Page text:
Harris knew she wanted to be a doctor like her father, whom she described as her “idol,” but she and her parents believed attending MCV was a long shot, assuming she had little chance of being accepted at a school that had yet to enroll a black student. In her 1982 interview, however, Harris looked back on that time and believed MCV ultimately saw “the handwriting on the wall” that school desegregation was in motion. The school accepted her, and she joined the 1951 incoming class. Instead of leaving the state for her medical education, as would have been necessary, Harris would be staying close to home.
The initial adjustment to medical school was a difficult one for Harris – not as much academically as socially. She had never before been in the presence of more than a few whites at a time and never in such isolation. Years later, she would laugh with her classmates about the confusion she had felt among them on her first days on campus. In fact, she said, she had not been able to tell one white person from another for the first six to eight weeks of class. They had all blended together. Her classmates, meanwhile, “did not know what to expect of me either. The only blacks they had seen had been principally in their kitchens.”
One early incident poignantly illustrated her circumstances. She was grouped with other new students for their first dissection of a human body. They were assigned a cadaver, but it was too rotten and they had to get a new one. In anticipation, one of her classmates remarked offhandedly, “Gee, I hope we get us a big fat [N-word] mammy.”
The student immediately “went absolutely red and everything went quiet,” Harris remembered. Harris was astonished but determined not to show it. She searched for a response and replied – with what she remembered as equanimity – “Do you think that one will be easier to dissect than the one we have now?” The class, noticeably and collectively embarrassed, proceeded with the dissection.
Afterward, the student who had made the remark approached Harris at her locker and said, “I hope you will forgive me. I wasn’t thinking.”
Soon, Harris felt a bond develop with her classmates and understood there was a level of acceptance. “They began to feel I was a part of that community,” she said. When she joined some fellow students for a study session at the Skull and Bones, a campus restaurant, the manager refused to serve her. Her classmates, however, responded that they wouldn’t be served there either, providing her with a jolt of encouragement, and then left with her to study elsewhere.
Hunter McGuire Jr., M.D., was one of Harris’ classmates at MCV. He admits, “I was not prepared for Jean. I was raised in a Confederate cradle and until then my school and college classes had been all-male, all-white, and mostly private school graduates. I wasn’t a snob or active segregationist. I was just naive.”
McGuire said that Harris’ presence was influential not just for the many aspiring black physicians who would follow Harris to MCV after she broke the school’s color barrier. It also was critical for white students such as McGuire, who needed to have their world expanded and their assumptions and prejudices confronted head-on. It helped that Harris was such a likable person and an impressive student, he said. And it must be added that she was as beautiful as she was intelligent.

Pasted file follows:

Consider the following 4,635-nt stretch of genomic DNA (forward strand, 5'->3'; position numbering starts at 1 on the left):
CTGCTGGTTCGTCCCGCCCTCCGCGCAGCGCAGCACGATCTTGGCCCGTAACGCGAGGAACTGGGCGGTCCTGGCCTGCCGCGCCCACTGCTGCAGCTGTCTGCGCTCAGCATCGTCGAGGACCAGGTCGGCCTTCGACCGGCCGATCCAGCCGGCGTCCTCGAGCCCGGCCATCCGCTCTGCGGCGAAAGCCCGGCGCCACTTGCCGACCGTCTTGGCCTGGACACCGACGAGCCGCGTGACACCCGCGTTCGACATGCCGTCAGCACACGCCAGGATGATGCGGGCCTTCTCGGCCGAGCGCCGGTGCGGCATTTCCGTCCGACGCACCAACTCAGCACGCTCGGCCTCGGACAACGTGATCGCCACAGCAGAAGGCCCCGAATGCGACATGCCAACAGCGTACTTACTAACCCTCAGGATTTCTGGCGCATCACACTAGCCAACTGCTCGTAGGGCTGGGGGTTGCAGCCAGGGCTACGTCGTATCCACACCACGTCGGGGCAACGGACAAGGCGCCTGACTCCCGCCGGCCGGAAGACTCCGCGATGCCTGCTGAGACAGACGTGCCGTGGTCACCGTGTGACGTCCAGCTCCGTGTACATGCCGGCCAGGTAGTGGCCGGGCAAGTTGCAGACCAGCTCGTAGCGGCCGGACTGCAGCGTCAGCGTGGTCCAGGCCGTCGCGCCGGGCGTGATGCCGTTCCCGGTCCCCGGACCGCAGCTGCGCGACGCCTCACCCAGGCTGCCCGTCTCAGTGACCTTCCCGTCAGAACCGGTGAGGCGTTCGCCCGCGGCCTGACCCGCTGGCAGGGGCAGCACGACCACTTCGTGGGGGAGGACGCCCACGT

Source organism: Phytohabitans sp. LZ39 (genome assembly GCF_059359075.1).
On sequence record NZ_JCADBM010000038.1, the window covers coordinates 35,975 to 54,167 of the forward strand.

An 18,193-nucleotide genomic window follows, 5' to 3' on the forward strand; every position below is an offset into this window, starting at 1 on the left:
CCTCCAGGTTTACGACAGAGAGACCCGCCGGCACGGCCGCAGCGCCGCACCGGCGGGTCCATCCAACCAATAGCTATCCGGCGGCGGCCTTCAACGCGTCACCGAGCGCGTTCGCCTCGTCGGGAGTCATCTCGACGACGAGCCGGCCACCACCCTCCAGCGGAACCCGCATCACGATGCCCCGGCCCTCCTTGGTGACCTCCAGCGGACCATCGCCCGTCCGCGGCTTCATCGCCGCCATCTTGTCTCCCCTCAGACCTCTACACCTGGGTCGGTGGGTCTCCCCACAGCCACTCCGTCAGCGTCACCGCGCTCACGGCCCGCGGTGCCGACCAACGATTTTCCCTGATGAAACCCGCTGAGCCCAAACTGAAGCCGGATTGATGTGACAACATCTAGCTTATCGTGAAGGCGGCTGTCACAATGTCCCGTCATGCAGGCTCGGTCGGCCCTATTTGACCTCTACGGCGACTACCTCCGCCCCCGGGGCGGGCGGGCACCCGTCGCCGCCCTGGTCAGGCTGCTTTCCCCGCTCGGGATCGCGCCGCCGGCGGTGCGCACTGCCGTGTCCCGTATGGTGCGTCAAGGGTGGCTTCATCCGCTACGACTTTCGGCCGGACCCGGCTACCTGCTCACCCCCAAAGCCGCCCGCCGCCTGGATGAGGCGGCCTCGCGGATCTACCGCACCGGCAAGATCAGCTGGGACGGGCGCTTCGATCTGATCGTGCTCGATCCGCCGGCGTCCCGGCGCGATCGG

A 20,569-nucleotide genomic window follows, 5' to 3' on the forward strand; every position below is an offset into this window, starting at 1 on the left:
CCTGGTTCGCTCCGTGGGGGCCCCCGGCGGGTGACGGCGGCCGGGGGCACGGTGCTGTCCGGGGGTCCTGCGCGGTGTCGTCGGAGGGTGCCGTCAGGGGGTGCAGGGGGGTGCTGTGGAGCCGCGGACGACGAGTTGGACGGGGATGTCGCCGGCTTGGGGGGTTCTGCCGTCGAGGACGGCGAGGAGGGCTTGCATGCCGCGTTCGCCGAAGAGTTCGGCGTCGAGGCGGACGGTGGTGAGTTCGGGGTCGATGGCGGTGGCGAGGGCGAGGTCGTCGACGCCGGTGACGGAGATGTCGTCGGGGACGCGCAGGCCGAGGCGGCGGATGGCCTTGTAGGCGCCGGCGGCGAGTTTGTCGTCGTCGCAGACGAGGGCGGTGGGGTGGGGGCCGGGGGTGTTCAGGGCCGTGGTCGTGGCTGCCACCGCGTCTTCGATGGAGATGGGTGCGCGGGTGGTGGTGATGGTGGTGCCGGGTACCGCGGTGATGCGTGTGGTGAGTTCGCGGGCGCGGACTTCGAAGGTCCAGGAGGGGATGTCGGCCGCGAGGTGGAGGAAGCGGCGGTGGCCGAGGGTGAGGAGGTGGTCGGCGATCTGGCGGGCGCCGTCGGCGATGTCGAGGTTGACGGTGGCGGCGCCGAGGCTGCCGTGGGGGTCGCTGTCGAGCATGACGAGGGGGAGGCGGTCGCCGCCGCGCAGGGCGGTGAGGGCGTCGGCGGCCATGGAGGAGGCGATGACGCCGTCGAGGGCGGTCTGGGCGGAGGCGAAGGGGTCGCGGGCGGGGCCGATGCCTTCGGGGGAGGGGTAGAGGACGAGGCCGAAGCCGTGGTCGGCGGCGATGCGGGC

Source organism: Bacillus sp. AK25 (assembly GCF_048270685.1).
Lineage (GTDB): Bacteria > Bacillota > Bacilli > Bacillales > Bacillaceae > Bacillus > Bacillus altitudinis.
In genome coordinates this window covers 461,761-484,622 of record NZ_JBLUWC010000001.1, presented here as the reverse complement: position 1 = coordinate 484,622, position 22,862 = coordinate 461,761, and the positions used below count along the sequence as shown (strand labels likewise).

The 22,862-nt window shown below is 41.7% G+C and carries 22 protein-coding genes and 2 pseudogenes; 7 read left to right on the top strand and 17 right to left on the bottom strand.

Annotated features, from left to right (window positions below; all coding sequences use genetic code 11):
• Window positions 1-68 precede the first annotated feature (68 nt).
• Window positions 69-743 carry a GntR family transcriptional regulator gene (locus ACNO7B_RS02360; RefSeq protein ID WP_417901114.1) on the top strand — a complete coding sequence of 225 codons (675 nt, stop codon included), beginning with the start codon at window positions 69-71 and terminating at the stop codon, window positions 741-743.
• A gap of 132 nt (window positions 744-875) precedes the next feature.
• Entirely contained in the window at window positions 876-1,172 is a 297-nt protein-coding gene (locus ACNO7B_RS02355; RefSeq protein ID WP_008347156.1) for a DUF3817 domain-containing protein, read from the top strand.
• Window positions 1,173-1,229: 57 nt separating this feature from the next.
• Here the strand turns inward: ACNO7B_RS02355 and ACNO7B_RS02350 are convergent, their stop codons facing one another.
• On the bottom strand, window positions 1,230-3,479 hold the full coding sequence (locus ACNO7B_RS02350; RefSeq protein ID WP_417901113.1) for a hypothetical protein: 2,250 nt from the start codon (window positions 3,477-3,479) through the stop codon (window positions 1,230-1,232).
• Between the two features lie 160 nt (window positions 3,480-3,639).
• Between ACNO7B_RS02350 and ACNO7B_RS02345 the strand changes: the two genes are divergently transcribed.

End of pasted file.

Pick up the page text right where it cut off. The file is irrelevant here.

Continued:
“I recall Jean as being gentle, smart but never showy, happy to help but never demanding,” McGuire said. “These qualities made me want to take her side when the MCV trustees decided to cancel a graduation dance rather than integrate. Having seen and sided with her graceful example probably helped prepare me for [later] sharing a rotation and room with a very good black intern in Cincinnati. I feel indebted to Jean for enlightening me.”
John Myles, M.D., who was part of Harris’ clinical rotation her final two years of medical school, said the demanding, intense nature of medical school helped strengthen the ties between all of the students. He remembered Harris as an affable, pleasant classmate who endured with poise the same daily challenges the rest of them faced – while dealing with a set of issues uniquely her own. “Our whole mode was survival,” he said. “We were absorbed by ideas in medical school.”
Harris would later recall the satisfaction she felt proving herself in the classroom among the overwhelmingly white and male student body and faculty. She served notice with her first neuroanatomy examination – she scored a 96 – that she was more than proficient enough to belong.
“The whole Department of Anatomy was informed,” she said. “They did not believe this. One of my professors came to me and said, ‘You had a 96,’ with all that that implied in his voice and face – that they could not believe a black could think. I had penetrated their own stereotypical barriers of what Negroes were like.”
Harris’ status as a woman made her experience doubly difficult, forcing her to overcome twice the doubts about her ability to succeed. She had just six fellow women in her class, and “our teachers, as well as the boys in the class, let it be known that they considered us intruders. We were taking up a slot that should have rightfully gone to another man.”